Medical content reviewed by Dr. Shatha Atiya | Updated on December 16, 2022
Chronic pancreatitis, like many debilitating medical conditions, robs patients of their peace of mind and physical well-being. And because of the chronic nature of the illness, patients may have a hard time finding a regimen effective in mitigating its troublesome symptoms. As we will see going forward, medicinal marijuana has a way of easing even the most vexing symptoms of chronic pancreatitis. Continue reading to find out more about medical marijuana as a potential treatment for chronic pancreatitis.
What is Chronic Pancreatitis?
Pancreatitis is a severe condition where the pancreas of a person becomes inflamed. This inflammation increasingly gets worse and eventually leads to a stage of permanent damage. Quite unlike acute pancreatitis, chronic pancreatitis requires continuous treatment.
To reduce the side effects of traditional medicines, medical marijuana was proposed as a possible solution for it. But is marijuana really an effective treatment for Chronic Pancreatitis? Let’s find out.
Can Medical Marijuana Treat Chronic Pancreatitis?
The therapeutic benefits of marijuana are well-established. Several studies have supported the efficacy of medical marijuana when it comes to treating various debilitating illnesses such as:
Therefore, it only makes sense to check whether medicinal cannabis could do the same for patients with chronic pancreatitis.
As per reliable studies, cannabis works effectively to ease the three main symptoms of Chronic Pancreatitis:
- Nausea and Vomiting
Let us analyze how exactly marijuana treats these symptoms.
Recent advances in medicine have enabled us to use medical marijuana to our advantage by extracting the cannabinoids that have the most beneficial effects; THC and CBD. CBD, or cannabidiol, is outstanding when it comes to reducing inflammation. And it can be easily infused into medications to alleviate chronic pancreatitis-related inflammation.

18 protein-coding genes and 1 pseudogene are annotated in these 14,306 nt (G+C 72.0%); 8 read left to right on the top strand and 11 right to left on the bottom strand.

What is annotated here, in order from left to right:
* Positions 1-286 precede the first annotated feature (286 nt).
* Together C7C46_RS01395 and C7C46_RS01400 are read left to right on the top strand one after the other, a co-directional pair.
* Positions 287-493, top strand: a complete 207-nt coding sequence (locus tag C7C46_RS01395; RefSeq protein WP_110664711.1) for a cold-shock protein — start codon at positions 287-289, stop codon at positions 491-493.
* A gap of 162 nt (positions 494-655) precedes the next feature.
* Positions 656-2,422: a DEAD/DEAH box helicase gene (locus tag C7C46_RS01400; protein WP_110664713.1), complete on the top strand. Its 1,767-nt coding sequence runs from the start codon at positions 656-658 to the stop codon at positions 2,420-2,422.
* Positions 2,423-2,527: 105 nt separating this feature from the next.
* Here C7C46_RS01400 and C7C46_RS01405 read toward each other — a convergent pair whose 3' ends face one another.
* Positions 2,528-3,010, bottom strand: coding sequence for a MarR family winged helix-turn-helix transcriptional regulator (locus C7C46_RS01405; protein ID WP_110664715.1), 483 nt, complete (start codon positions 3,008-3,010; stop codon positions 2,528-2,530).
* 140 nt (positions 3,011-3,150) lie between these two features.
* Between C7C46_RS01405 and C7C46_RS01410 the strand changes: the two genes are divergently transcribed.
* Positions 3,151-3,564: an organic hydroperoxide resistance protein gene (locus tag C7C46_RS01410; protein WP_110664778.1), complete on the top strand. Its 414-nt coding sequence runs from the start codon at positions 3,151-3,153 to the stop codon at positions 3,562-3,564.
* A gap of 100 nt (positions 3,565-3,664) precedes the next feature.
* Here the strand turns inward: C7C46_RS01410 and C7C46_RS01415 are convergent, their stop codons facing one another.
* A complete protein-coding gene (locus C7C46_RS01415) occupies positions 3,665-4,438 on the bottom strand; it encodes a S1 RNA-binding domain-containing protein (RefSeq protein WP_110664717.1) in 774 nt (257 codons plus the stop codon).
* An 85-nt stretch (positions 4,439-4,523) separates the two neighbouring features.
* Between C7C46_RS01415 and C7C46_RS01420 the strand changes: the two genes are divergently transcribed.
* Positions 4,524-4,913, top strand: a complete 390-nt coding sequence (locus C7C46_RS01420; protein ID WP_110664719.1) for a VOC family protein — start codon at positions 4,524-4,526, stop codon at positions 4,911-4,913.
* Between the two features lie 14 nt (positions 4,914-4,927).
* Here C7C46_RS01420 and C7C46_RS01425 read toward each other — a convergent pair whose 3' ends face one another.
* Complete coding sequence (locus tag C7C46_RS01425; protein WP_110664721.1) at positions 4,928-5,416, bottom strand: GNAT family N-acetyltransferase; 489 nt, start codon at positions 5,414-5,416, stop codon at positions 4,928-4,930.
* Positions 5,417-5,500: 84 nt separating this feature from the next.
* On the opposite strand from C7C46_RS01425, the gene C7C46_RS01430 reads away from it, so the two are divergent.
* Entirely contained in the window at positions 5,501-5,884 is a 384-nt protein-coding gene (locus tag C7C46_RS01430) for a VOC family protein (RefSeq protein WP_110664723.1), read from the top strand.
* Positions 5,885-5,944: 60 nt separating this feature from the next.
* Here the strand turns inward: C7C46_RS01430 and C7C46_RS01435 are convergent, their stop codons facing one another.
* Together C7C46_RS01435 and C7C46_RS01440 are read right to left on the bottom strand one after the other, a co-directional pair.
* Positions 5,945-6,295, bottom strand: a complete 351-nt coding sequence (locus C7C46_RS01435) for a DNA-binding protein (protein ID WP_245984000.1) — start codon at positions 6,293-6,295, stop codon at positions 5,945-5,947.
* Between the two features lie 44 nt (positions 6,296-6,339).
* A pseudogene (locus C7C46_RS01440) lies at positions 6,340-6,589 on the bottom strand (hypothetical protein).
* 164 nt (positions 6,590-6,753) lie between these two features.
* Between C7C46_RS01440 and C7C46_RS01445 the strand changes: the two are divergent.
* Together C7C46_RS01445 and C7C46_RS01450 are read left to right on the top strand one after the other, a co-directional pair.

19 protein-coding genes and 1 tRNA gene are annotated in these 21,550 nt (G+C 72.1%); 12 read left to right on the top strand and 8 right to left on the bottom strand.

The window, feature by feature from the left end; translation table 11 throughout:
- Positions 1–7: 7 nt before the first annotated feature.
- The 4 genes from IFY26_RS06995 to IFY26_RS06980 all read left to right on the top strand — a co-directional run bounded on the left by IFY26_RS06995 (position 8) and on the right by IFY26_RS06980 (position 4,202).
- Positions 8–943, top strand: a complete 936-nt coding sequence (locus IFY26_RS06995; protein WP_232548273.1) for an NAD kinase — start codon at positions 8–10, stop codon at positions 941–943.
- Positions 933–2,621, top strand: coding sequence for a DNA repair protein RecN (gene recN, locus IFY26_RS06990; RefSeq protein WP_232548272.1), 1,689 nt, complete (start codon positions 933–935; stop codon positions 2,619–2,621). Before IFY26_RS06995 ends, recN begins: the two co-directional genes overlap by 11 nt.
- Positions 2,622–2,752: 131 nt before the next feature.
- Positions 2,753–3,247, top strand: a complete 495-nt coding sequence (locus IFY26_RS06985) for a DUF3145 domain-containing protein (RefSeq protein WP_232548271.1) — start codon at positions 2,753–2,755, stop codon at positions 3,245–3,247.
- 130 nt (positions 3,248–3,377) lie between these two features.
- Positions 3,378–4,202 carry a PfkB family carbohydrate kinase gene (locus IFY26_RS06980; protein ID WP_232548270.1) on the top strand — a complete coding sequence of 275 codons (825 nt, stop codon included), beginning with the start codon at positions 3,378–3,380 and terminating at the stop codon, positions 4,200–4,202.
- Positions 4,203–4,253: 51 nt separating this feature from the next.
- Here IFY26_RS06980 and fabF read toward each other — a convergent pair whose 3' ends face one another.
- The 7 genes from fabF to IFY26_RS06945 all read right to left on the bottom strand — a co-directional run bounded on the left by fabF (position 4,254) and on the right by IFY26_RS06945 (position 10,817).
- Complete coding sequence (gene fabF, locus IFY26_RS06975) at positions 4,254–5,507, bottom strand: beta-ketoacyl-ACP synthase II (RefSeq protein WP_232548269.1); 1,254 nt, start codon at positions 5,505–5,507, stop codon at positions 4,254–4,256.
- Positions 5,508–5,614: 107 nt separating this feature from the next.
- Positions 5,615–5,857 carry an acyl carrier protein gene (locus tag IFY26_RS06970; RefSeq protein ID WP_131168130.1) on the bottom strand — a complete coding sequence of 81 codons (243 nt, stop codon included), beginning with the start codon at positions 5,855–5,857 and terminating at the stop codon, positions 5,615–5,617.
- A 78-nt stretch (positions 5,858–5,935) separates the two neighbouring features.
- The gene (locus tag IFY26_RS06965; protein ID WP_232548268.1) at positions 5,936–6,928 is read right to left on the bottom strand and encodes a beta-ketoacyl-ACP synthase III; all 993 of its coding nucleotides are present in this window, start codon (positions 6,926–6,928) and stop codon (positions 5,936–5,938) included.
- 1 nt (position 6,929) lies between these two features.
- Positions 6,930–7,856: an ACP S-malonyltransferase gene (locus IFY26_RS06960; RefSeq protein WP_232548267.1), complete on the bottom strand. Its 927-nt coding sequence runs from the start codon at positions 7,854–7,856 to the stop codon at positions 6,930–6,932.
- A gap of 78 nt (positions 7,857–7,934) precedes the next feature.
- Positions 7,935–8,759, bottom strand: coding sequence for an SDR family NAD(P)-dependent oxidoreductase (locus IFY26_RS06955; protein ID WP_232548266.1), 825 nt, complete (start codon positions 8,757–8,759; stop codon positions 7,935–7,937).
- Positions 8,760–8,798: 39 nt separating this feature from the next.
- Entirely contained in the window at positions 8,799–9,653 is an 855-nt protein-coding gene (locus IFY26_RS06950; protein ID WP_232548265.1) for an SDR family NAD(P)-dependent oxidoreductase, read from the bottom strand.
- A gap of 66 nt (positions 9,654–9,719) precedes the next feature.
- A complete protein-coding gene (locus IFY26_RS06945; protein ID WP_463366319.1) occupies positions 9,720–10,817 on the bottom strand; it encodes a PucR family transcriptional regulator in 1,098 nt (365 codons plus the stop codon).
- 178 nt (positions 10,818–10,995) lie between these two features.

A 2013 study on the anti-inflammatory properties of CBD in mice with induced acute pancreatitis supports this theory. Results from the study revealed that CBD exhibited anti-inflammatory properties and improved the expression of GPR55 in the pancreatic tissue.
One of the main symptoms of Chronic Pancreatitis is an intense and unbearable pain that sporadically flares up in patients. These painful episodes are a big reminder of how harmful such disorders can be.
Naturally then, Treating chronic pancreatitis entails treating chronic pain too. Fortunately, medical marijuana can be a potent option with few side effects for many people.
Patients who wish to avoid the psychoactive effects that medical marijuana with THC induces can opt for CBD exclusively.
Find out more about how medical marijuana works for pain.
Nausea and vomiting
The pancreas secretes enzymes responsible for breaking down sugars and starches in the food we consume. Therefore, when there is a problem with the pancreas, the entire digestive system gets adversely affected. These problems and any damage caused to the malfunctioning pancreas can result in frequent feelings of nausea and vomiting in patients.